New guideline for treating acne in children and adults
A new guideline aims to help Canadian physicians, nurses and pharmacists treat children and adults with acne, a disease that can severely affect quality of life. The guideline, published in CMAJ (Canadian Medical Association Journal), updates the previous guidance published 15 years ago.
"With early diagnosis, treatment of active lesions and prevention of adverse potential sequelae (e.g., scarring, dyspigmentation and psychosocial impact), the health of the many Canadians with acne may be improved," writes Dr. Jerry Tan, Department of Medicine, Western University, London, Ontario, with coauthors.
It is estimated that 85% of young people aged 12-24 years have acne and it can persist well into adulthood. Acne can result in anxiety and depression and permanent scarring of the skin.
A team of dermatologists from across the country reviewed the latest evidence and provide treatment recommendations for 3 acne presentations: comedonal acne (characterized by blackheads and whiteheads); mild-to-moderate papulopustular acne (superficial red blemishes and pimples); and severe inflammatory acne (deep pustules or nodules). The guideline developers did not include neonatal or infant acne, late-onset acne, acne rosacea and other variant forms.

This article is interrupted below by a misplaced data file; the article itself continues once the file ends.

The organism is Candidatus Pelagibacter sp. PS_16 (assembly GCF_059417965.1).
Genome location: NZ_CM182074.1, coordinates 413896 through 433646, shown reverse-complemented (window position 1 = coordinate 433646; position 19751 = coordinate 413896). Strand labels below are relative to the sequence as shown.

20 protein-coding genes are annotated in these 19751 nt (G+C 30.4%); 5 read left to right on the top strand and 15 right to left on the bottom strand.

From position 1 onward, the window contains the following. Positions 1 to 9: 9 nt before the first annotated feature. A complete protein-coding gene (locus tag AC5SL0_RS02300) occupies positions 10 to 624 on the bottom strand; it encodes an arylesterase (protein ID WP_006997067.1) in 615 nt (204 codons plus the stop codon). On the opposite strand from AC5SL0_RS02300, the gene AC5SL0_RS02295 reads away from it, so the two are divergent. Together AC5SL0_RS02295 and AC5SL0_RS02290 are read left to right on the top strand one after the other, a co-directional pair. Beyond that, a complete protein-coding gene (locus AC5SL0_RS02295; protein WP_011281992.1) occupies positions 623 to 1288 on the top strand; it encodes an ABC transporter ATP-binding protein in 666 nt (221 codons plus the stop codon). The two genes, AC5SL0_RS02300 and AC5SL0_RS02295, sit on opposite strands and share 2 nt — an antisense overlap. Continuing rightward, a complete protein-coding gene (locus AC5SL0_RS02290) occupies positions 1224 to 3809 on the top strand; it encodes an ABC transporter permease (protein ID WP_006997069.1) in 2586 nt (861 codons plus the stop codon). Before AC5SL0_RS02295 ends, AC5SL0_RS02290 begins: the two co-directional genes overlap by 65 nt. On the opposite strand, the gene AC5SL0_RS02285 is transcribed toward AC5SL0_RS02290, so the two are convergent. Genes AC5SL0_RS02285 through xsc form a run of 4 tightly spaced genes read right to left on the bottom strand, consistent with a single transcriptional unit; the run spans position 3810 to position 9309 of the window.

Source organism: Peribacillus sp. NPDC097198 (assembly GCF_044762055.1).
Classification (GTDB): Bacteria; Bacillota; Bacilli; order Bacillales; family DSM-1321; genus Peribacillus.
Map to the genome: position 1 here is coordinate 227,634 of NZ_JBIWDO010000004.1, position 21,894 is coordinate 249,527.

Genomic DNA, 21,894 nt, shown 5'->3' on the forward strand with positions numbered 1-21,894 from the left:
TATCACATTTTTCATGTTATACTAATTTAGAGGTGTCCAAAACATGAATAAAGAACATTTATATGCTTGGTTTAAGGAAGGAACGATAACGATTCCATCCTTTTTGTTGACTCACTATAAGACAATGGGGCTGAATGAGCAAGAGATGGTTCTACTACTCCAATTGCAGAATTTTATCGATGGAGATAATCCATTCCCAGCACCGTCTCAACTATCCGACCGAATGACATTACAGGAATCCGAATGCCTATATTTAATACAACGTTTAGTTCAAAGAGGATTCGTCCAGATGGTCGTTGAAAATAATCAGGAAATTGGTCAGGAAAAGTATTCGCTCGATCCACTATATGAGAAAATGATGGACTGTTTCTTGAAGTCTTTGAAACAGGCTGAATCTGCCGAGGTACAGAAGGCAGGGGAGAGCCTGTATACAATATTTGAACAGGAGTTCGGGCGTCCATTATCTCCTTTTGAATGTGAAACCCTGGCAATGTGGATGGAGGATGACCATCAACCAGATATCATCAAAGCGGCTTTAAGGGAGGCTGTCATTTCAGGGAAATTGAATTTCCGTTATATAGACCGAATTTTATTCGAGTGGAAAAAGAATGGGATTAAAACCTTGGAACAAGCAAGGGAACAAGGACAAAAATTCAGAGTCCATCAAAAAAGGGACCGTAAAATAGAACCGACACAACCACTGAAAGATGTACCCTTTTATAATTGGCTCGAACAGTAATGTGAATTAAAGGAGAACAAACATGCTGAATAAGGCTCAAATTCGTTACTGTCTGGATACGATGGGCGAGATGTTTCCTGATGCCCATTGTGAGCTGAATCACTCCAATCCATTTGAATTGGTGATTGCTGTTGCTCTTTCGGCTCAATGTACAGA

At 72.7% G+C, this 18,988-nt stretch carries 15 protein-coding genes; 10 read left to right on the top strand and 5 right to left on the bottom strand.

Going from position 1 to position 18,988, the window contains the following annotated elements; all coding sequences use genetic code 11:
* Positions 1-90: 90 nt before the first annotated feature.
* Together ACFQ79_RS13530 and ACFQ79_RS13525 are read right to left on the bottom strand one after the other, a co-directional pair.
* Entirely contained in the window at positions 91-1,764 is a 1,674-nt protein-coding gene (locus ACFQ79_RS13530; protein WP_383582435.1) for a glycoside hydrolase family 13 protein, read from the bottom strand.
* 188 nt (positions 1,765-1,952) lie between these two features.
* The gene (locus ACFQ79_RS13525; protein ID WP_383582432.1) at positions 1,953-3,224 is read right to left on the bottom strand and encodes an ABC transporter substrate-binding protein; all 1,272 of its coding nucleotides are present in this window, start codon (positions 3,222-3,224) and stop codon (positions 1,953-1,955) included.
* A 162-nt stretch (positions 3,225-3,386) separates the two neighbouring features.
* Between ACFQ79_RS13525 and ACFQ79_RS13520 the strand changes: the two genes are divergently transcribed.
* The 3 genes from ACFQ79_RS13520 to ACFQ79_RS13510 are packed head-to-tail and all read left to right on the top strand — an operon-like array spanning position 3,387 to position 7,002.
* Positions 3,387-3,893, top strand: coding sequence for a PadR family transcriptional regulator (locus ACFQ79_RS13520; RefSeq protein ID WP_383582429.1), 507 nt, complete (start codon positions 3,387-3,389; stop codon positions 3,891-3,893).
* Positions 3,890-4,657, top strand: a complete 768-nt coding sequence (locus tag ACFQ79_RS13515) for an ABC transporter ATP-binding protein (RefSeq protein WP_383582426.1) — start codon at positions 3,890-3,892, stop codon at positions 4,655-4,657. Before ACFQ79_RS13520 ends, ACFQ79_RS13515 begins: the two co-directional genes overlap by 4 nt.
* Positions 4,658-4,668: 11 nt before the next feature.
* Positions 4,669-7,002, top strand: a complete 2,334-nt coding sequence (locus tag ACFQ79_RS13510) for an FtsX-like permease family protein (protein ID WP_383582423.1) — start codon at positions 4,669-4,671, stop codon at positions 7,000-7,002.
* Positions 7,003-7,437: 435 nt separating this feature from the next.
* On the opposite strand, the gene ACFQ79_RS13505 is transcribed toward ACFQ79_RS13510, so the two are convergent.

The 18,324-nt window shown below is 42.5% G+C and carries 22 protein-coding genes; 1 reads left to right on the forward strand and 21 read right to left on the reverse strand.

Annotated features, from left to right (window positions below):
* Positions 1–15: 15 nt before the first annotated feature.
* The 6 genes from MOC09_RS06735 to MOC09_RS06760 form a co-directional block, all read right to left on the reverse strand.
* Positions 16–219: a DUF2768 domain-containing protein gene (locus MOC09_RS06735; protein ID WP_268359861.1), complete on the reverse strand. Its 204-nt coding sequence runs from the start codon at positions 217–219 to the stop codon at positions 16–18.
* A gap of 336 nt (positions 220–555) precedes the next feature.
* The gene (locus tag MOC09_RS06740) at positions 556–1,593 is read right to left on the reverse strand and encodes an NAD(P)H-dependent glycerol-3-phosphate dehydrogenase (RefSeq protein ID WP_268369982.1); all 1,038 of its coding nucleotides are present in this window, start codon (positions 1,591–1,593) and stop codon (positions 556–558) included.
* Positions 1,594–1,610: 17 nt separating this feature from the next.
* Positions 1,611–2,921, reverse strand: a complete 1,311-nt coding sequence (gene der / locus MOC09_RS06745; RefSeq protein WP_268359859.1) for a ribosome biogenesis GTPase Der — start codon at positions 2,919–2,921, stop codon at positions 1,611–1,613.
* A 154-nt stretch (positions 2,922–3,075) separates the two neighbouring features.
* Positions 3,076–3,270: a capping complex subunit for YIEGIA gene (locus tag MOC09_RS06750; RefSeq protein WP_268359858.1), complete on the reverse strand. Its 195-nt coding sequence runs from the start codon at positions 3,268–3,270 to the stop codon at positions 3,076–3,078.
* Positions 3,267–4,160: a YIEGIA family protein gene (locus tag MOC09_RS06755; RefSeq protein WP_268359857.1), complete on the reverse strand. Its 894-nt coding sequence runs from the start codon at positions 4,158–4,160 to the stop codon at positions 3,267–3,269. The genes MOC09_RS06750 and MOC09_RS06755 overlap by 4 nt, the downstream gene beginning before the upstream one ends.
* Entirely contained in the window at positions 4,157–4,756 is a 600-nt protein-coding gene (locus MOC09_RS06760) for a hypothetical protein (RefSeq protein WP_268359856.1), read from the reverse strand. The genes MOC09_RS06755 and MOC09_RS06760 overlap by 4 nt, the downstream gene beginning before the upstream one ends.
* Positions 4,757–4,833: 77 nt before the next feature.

- For comedonal acne—topical benzoyl peroxide, retinoids or a combination of topical retinoids with benzoyl peroxide or clindamycin is recommended. If a single therapy does not work, use of fixed-dose clindamycin-tretinoin may be considered, and in women, combined oral contraceptives.
- For localized mild-to-moderate papulopustular acne—topical benzoyl peroxide is recommended. There is also strong evidence for use of topical retinoids and fixed-dose combinations. For more extensive moderate papulopustular acne, oral antibiotics or combined oral contraceptives (in women) with the above topical treatments are recommended.
- For severe acne—use of oral isotretinoin is strongly recommended, although only physicians with experience in prescribing and monitoring the drug should prescribe. Strict pregnancy preventive measures must be followed.
As provincial plans do not cover many of the recommended therapies, the authors state that cost to patients should be a factor in deciding treatment. A list of treatment costs by province is included in Appendix 5.
To ensure health care professionals are aware of the guidelines, the authors are creating recommendation summaries for physician, nursing, pharmacy and other medical organizations.
"We hope that these guidelines will help health care professionals address the common scourge of acne in patients of various ages," states Dr. Tan.